right instrumentalities by which to mobilize our economic resources in any
time of national necessity. I take it for granted that I do not need your
authority to call into systematic consultation with the directing officers
of the army and navy men of recognized leadership and ability from among
our citizens who are thoroughly familiar, for example, with the
transportation facilities of the country and therefore competent to advise
how they may be coördinated when the need arises, those who can suggest the
best way in which to bring about prompt coöperation among the manufacturers
of the country, should it be necessary, and those who could assist to bring
the technical skill of the country to the aid of the Government in the
solution of particular problems of defense. I only hope that if I should
find it feasible to constitute such an advisory body the Congress would be
willing to vote the small sum of money that would be needed to defray the
expenses that would probably be necessary to give it the clerical and
administrative Machinery with which to do serviceable work.

What is more important is, that the industries and resources of the country
should be available and ready for mobilization. It is the more imperatively
necessary, therefore, that we should promptly devise means for doing what
we have not yet done: that we should give intelligent federal aid and
stimulation to industrial and vocational education, as we have long done in
the large field of our agricultural industry; that, at the same time that
we safeguard and conserve the natural resources of the country we should
put them at the disposal of those who will use them promptly and
intelligently, as was sought to be done in the admirable bills submitted to
the last Congress from its committees on the public lands, bills which I
earnestly recommend in principle to your consideration; that we should put
into early operation some provision for rural credits which will add to the
extensive borrowing facilities already afforded the farmer by the Reserve
Bank Act, adequate instrumentalities by which long credits may be obtained
on land mortgages; and that we should study more carefully than they have
hitherto been studied the right adaptation of our economic arrangements to
changing conditions.

Many conditions about which we I—lave repeatedly legislated are being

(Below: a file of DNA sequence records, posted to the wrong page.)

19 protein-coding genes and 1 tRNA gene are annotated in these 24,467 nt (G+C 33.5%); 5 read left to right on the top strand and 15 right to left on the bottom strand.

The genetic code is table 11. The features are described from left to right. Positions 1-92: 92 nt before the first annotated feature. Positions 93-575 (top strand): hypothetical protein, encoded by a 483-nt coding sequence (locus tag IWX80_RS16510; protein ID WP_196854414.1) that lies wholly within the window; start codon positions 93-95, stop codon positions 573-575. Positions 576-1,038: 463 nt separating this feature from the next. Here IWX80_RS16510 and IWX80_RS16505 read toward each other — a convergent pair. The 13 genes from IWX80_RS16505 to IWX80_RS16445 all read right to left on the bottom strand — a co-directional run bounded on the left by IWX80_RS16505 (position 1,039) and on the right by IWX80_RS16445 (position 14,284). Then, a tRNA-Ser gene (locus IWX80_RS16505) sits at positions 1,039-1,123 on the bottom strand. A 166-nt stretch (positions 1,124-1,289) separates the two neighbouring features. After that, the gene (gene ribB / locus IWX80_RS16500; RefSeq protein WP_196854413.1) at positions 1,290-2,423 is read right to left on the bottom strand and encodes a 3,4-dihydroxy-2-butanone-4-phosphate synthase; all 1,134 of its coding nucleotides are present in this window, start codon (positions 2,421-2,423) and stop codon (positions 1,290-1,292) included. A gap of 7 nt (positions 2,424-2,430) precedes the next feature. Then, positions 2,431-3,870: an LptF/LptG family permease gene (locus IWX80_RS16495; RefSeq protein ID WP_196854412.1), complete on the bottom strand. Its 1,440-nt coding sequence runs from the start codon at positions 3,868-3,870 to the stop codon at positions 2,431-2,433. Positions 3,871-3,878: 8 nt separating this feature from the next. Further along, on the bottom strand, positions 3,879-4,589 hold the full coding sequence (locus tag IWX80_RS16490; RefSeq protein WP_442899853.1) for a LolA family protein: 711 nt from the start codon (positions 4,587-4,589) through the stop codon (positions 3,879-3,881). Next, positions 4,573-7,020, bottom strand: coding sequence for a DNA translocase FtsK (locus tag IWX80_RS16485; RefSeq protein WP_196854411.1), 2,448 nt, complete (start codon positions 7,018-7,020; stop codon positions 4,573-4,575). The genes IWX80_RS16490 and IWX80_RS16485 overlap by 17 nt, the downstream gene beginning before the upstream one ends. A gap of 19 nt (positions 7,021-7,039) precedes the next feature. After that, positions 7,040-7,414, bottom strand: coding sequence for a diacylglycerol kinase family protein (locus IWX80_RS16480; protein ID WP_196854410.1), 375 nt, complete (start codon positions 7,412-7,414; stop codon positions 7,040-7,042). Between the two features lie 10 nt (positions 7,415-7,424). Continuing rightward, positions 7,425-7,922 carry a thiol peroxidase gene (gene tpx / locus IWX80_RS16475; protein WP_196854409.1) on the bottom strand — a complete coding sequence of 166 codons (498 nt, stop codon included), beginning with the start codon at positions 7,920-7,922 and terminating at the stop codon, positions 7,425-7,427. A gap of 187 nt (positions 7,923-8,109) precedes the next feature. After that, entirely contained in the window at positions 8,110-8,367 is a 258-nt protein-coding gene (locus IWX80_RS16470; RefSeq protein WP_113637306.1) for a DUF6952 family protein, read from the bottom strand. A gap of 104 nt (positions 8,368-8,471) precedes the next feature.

altered from decade to decade, it is evident, under our very eyes, and are
likely to change even more rapidly and more radically in the days
immediately ahead of us, when peace has returned to the world and the
nations of Europe once more take up their tasks of commerce and industry
with the energy of those who must bestir themselves to build anew. Just
what these changes will be no one can certainly foresee or confidently
predict. There are no calculable, because no stable, elements in the
problem. The most we can do is to make certain that we have the necessary
instrumentalities of information constantly at our service so that we may
be sure that we know exactly what we are dealing with when we come to act,
if it should be necessary to act at all. We must first certainly know what
it is that we are seeking to adapt ourselves to. I may ask the privilege of
addressing you more at length on this important matter a little later in
your session.

In the meantime may I make this suggestion? The transportation problem is
an exceedingly serious and pressing one in this country. There has from
time to time of late been reason to fear that our railroads would not much
longer be able to cope with it successfully, as at present equipped and
coordinated I suggest that it would be wise to provide for a commission of
inquiry to ascertain by a thorough canvass of the whole question whether
our laws as at present framed and administered are as serviceable as they
might be in the solution of the problem. It is obviously a problem that
lies at the very foundation of our efficiency as a people. Such an inquiry
ought to draw out every circumstance and opinion worth considering and we
need to know all sides of the matter if we mean to do anything in the field
of federal legislation.

No one, I am sure, would wish to take any backward step. The regulation of
the railways of the country by federal commission has had admirable results
and has fully justified the hopes and expectations of those by whom the
policy of regulation was originally proposed. The question is not what
should we undo? It is, whether there is anything else we can do that would
supply us with effective means, in the very process of regulation, for
bettering the conditions under which the railroads are operated and for
making them more useful servants of the country as a whole. It seems to me
that it might be the part of wisdom, therefore, before further legislation
in this field is attempted, to look at the whole problem of coordination
and efficiency in the full light of a fresh assessment of circumstance and
opinion, as a guide to dealing with the several parts of it.

For what we are seeking now, what in my mind is the single thought of this
message, is national efficiency and security. We serve a great nation. We
should serve it in the spirit of its peculiar genius. It is the genius of
common men for self—government, industry, justice, liberty and peace. We
should see to it that it lacks no instrument, no facility or vigor of law,
to make it sufficient to play its part with energy, safety, and assured
success. In this we are no partisans but heralds and prophets of a new age.